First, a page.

This weeks Scott Thomas takes time out of his busy schedule to answer our ‘Lucky 7’.
1. What’s your name and where are you from?
My name is Scott Thomas and I’m originally from the Blue Mountains, just outside Sydney. I now live with my girlfriend in Sydney’s inner west, only a short cast from the water.
2. What part do you play in the fishing community today?
I work on Fishing World magazine as assistant editor and editor our boating section, Boat Fishing. I also edit a business-to-business magazine titled Marine Business. Besides that I always carry a camera, shoot loads of photos, and more recently I’m getting into video.
3. What was it that really got you into fishing and how old were you?
It’s tough to remember when I didn’t fish. My dad was (and still is) a keen fisherman and I guess it rubbed off on me. Fishing’s in my blood. I lived and breathed fishing as a kid and no doubt that steered me in the direction for what I’m doing now.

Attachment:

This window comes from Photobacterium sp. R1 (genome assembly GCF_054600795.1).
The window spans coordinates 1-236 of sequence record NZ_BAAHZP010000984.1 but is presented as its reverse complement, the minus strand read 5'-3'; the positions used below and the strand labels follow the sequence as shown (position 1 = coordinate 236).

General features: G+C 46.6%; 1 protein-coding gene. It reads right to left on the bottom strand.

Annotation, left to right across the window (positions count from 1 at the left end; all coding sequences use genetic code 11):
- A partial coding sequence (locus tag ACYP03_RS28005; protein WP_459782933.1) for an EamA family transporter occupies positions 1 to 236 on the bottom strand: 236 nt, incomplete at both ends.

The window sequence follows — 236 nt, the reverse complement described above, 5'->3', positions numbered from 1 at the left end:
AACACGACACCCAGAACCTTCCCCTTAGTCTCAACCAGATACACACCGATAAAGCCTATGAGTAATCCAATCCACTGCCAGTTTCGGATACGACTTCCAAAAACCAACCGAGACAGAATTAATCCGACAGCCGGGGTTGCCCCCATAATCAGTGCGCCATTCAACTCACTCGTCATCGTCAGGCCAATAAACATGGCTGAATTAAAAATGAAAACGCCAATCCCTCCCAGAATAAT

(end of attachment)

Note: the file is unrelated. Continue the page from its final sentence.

4. What is your greatest fishing memory?
There’s a few, but the one that stands out was catching bonefish, baby tarpon, and snook on fly along a remote Cuban coastline. The Zapata Peninsula on the mainland of Cuba is a fully protected area with the local government only permitting a handful of anglers to fish at any one time. The area features miles and miles of shallow flats and mangroves. There are no outboard motors allowed and it’s 100 per cent catch and release. The fishing was amazing and the local culture so unique.
5. Where do you see yourself in 5 years?
I’m happy to continue what I’m doing now, but with more focus on the growing demand for high quality video. And of course photography is something I’m always happy to be doing.
6. What’s top of the “bucket list”?
That’s easy, giant tarpon off Florida. I’ve always desperately wanted to visit Florida given it’s history with our sport and the excellent fishing still available. Fingers crossed this will happen next year (I’m happy to accept donations).
7. Who do you look up to in the fishing community?
I look up to anyone who remains humble and still enjoys what they do. After all it’s a fun sport and industry to be involved with. There are my colleagues Mick Fletoridis and Jim Harnwell and others such as Pat Brennan, Bushy, and John Newbery. I’m a die-hard fly fisho so I look up to guys like Peter Morse and Justin Duggan and further afield, a few people I’ve never met, Lefty Kreh, Marshall Cutchin, and the late Jose Wejebe.
Photo credits toMick Fletoridis and Ken Smith